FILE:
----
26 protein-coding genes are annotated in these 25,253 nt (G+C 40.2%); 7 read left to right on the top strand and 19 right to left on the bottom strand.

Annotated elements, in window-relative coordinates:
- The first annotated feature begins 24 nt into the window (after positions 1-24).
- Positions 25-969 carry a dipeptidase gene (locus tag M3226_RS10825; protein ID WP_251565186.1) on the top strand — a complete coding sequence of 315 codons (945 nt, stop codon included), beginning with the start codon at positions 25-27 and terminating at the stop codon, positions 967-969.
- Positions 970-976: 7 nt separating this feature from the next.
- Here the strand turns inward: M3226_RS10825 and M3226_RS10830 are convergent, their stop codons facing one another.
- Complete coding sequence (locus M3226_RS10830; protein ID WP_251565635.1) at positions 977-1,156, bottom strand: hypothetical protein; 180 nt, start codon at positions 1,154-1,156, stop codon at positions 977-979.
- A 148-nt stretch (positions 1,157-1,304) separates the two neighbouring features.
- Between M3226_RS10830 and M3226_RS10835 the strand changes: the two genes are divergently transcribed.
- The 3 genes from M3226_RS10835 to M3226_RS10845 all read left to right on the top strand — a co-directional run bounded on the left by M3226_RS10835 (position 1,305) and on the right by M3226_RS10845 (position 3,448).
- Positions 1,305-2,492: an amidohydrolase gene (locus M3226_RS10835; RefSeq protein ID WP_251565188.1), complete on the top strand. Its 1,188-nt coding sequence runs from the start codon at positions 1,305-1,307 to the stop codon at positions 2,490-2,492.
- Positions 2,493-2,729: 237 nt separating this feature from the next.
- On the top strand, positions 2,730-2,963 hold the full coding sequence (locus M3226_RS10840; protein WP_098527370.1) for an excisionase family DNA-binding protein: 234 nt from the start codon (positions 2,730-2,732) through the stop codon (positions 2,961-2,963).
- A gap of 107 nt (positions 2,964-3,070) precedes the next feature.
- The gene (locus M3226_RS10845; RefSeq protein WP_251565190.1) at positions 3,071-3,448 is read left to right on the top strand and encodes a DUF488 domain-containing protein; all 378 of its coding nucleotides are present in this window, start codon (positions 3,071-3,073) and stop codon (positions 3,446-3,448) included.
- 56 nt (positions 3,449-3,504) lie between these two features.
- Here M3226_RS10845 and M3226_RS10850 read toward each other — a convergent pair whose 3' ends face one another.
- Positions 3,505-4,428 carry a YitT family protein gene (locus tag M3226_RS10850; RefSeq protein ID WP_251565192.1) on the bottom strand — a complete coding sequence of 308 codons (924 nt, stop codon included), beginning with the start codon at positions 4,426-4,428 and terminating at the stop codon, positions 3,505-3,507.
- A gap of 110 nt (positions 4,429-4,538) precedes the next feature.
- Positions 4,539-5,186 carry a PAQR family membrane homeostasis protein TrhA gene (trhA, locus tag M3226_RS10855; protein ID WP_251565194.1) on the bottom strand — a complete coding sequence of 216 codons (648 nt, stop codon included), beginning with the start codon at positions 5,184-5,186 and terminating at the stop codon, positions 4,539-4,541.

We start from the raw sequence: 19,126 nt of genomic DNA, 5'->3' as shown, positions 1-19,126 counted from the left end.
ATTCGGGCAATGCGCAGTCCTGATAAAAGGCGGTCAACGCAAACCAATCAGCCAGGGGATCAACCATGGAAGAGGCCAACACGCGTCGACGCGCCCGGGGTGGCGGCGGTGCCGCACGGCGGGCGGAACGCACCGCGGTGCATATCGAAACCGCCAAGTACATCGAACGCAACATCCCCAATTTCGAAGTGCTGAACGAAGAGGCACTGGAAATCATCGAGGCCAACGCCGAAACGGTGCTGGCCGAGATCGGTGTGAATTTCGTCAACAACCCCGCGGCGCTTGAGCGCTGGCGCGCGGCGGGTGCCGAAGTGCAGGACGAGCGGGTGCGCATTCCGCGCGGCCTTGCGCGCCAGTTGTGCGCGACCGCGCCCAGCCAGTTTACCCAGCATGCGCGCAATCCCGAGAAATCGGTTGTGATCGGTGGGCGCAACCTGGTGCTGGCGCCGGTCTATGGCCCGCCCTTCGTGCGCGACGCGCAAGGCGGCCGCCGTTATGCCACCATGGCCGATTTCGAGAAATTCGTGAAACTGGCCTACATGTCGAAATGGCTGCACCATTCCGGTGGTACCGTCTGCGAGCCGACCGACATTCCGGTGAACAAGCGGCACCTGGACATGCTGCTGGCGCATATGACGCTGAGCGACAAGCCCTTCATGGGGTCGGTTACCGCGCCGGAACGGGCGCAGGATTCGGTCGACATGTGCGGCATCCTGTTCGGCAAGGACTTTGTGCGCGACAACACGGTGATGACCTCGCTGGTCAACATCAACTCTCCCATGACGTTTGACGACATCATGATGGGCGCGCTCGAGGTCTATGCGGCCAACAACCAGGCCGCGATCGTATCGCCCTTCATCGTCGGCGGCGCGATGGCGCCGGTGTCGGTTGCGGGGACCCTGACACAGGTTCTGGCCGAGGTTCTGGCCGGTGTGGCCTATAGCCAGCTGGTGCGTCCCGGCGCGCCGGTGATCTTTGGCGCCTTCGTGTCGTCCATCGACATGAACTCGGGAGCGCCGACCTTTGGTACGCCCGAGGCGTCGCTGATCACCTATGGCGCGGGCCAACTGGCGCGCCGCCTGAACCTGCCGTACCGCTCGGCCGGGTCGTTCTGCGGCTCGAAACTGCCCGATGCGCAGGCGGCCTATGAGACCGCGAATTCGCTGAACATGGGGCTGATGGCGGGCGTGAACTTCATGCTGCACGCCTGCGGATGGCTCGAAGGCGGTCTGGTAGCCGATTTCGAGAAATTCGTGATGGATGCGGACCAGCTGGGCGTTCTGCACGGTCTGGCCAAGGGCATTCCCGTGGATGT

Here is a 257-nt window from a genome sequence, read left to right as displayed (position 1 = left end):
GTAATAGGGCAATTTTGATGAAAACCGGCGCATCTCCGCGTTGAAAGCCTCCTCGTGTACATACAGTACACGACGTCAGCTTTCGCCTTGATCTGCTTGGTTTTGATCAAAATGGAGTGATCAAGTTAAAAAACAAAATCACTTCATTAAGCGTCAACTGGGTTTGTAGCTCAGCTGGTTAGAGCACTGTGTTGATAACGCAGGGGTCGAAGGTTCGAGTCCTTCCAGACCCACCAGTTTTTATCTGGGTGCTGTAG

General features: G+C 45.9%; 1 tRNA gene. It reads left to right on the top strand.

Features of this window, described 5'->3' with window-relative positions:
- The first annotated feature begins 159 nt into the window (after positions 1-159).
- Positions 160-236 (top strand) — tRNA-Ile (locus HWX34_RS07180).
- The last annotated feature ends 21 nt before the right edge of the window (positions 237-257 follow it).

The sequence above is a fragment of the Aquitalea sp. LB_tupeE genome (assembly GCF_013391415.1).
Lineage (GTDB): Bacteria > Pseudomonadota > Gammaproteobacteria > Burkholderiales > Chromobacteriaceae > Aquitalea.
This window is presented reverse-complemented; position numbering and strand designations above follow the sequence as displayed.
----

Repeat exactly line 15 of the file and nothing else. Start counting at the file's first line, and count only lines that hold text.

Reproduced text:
- The gene (locus M3226_RS10845; RefSeq protein WP_251565190.1) at positions 3,071-3,448 is read left to right on the top strand and encodes a DUF488 domain-containing protein; all 378 of its coding nucleotides are present in this window, start codon (positions 3,071-3,073) and stop codon (positions 3,446-3,448) included.